About Our Department
The Department of Humanities offers programs in Digital & Studio Arts; English, Writing, & Professional Communication; Philosophy; and Theology.
Department Chair Fr. Kevin Scalf, C.PP.S.
The humanities can be described in many ways, but simply, it is the study of how people process and document the human experience. Since humans have been able, we have used theology and religion, philosophy, literature, art, music, history and language to understand and record our world. These modes of expression have become some of the subjects that traditionally comprise the “Humanities.”
Knowledge of these records of human experience gives us the opportunity to feel a sense of connection to those who have come before us, as well as to our contemporaries. At Calumet College, the Humanities consists of English, Writing, and Professional Communications (EWPC), Theology, Philosophy, and Digital and Studio Arts. We invite you to experience this special place on-line and in-person. On behalf of my talented colleges who teach in the Humanities Department, Welcome!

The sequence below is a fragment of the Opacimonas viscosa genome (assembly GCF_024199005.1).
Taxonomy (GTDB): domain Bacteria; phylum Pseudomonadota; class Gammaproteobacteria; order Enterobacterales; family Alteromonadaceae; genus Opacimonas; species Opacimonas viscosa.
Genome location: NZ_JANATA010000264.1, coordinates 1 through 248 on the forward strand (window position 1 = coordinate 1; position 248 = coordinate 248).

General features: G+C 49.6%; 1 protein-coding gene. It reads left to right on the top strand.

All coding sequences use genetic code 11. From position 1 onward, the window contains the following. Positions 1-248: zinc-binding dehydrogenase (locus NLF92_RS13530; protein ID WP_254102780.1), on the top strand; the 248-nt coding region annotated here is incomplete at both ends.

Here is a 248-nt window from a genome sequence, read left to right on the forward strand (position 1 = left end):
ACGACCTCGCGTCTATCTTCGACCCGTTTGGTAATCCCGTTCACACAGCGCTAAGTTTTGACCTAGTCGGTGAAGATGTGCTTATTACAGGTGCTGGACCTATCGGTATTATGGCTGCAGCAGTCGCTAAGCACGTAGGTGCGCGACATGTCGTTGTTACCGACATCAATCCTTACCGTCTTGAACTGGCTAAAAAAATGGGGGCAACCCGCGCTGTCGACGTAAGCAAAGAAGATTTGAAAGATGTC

Fr. Kevin M. Scalf, C.PP.S.
Chairperson, Humanities Department
Why the Humanities Matter
Insights Into Everything
Through exploration of the humanities we learn how to think creatively and critically, to reason, and to ask questions. Because these skills allow us to gain new insights into everything from poetry and paintings to business models and politics, humanistic subjects have been at the heart of a liberal arts education since the ancient Greeks first used them to educate their citizens.
Understanding Our World
Research into the human experience adds to our knowledge about our world. Through the work of humanities scholars, we learn about the values of different cultures, about what goes into making a work of art, about how history is made. Their efforts preserve the great accomplishments of the past, help us understand the world we live in, and give us tools to imagine the future.
Bringing Clarity to the Future
Today, humanistic knowledge continues to provide the ideal foundation for exploring and understanding the human experience. Investigating a branch of philosophy might get you thinking about ethical questions. Learning another language might help you gain an appreciation for the similarities in different cultures. Contemplating a sculpture might make you think about how an artist's life affected her creative decisions. Reading a book from another region of the world, might help you think about the meaning of democracy. Listening to a history course might help you better understand the past, while at the same time offer you a clearer picture of the future.